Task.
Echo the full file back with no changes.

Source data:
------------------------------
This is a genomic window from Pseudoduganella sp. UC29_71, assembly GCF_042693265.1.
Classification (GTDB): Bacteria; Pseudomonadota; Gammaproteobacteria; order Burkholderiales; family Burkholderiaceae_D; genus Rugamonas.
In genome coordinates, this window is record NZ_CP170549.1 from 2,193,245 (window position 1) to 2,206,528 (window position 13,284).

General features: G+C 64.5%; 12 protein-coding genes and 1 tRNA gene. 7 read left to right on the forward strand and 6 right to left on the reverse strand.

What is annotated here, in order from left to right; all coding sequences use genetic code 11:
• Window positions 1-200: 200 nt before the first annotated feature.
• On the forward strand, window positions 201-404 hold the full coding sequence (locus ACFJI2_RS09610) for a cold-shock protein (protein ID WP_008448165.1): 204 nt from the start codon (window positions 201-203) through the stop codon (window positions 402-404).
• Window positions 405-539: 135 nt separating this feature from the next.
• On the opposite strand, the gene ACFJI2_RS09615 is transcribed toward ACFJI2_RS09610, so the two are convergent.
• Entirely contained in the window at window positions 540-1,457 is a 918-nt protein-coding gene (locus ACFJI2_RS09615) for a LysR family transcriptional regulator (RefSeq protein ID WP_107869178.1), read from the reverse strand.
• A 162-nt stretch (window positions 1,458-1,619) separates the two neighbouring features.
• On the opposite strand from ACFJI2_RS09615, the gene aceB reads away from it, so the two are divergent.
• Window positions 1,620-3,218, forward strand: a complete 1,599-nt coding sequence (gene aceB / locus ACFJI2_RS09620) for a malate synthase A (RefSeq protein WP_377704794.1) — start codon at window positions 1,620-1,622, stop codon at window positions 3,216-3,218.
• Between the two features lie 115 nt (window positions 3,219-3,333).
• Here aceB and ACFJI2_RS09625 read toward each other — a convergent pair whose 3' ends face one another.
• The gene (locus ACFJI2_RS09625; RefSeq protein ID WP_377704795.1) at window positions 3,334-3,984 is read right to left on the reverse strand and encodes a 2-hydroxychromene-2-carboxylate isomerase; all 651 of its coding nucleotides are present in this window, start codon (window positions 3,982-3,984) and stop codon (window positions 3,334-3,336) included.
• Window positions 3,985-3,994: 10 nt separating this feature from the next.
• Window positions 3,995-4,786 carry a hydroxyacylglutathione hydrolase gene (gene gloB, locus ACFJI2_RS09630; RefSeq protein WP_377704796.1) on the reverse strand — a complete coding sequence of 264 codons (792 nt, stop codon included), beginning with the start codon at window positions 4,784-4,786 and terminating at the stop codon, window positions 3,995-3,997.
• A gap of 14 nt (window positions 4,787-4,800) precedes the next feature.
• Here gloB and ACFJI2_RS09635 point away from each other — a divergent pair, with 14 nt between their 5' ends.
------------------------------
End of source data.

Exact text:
This is a genomic window from Pseudoduganella sp. UC29_71, assembly GCF_042693265.1.
Classification (GTDB): Bacteria; Pseudomonadota; Gammaproteobacteria; order Burkholderiales; family Burkholderiaceae_D; genus Rugamonas.
In genome coordinates, this window is record NZ_CP170549.1 from 2,193,245 (window position 1) to 2,206,528 (window position 13,284).

General features: G+C 64.5%; 12 protein-coding genes and 1 tRNA gene. 7 read left to right on the forward strand and 6 right to left on the reverse strand.

What is annotated here, in order from left to right; all coding sequences use genetic code 11:
• Window positions 1-200: 200 nt before the first annotated feature.
• On the forward strand, window positions 201-404 hold the full coding sequence (locus ACFJI2_RS09610) for a cold-shock protein (protein ID WP_008448165.1): 204 nt from the start codon (window positions 201-203) through the stop codon (window positions 402-404).
• Window positions 405-539: 135 nt separating this feature from the next.
• On the opposite strand, the gene ACFJI2_RS09615 is transcribed toward ACFJI2_RS09610, so the two are convergent.
• Entirely contained in the window at window positions 540-1,457 is a 918-nt protein-coding gene (locus ACFJI2_RS09615) for a LysR family transcriptional regulator (RefSeq protein ID WP_107869178.1), read from the reverse strand.
• A 162-nt stretch (window positions 1,458-1,619) separates the two neighbouring features.
• On the opposite strand from ACFJI2_RS09615, the gene aceB reads away from it, so the two are divergent.
• Window positions 1,620-3,218, forward strand: a complete 1,599-nt coding sequence (gene aceB / locus ACFJI2_RS09620) for a malate synthase A (RefSeq protein WP_377704794.1) — start codon at window positions 1,620-1,622, stop codon at window positions 3,216-3,218.
• Between the two features lie 115 nt (window positions 3,219-3,333).
• Here aceB and ACFJI2_RS09625 read toward each other — a convergent pair whose 3' ends face one another.
• The gene (locus ACFJI2_RS09625; RefSeq protein ID WP_377704795.1) at window positions 3,334-3,984 is read right to left on the reverse strand and encodes a 2-hydroxychromene-2-carboxylate isomerase; all 651 of its coding nucleotides are present in this window, start codon (window positions 3,982-3,984) and stop codon (window positions 3,334-3,336) included.
• Window positions 3,985-3,994: 10 nt separating this feature from the next.
• Window positions 3,995-4,786 carry a hydroxyacylglutathione hydrolase gene (gene gloB, locus ACFJI2_RS09630; RefSeq protein WP_377704796.1) on the reverse strand — a complete coding sequence of 264 codons (792 nt, stop codon included), beginning with the start codon at window positions 4,784-4,786 and terminating at the stop codon, window positions 3,995-3,997.
• A gap of 14 nt (window positions 4,787-4,800) precedes the next feature.
• Here gloB and ACFJI2_RS09635 point away from each other — a divergent pair, with 14 nt between their 5' ends.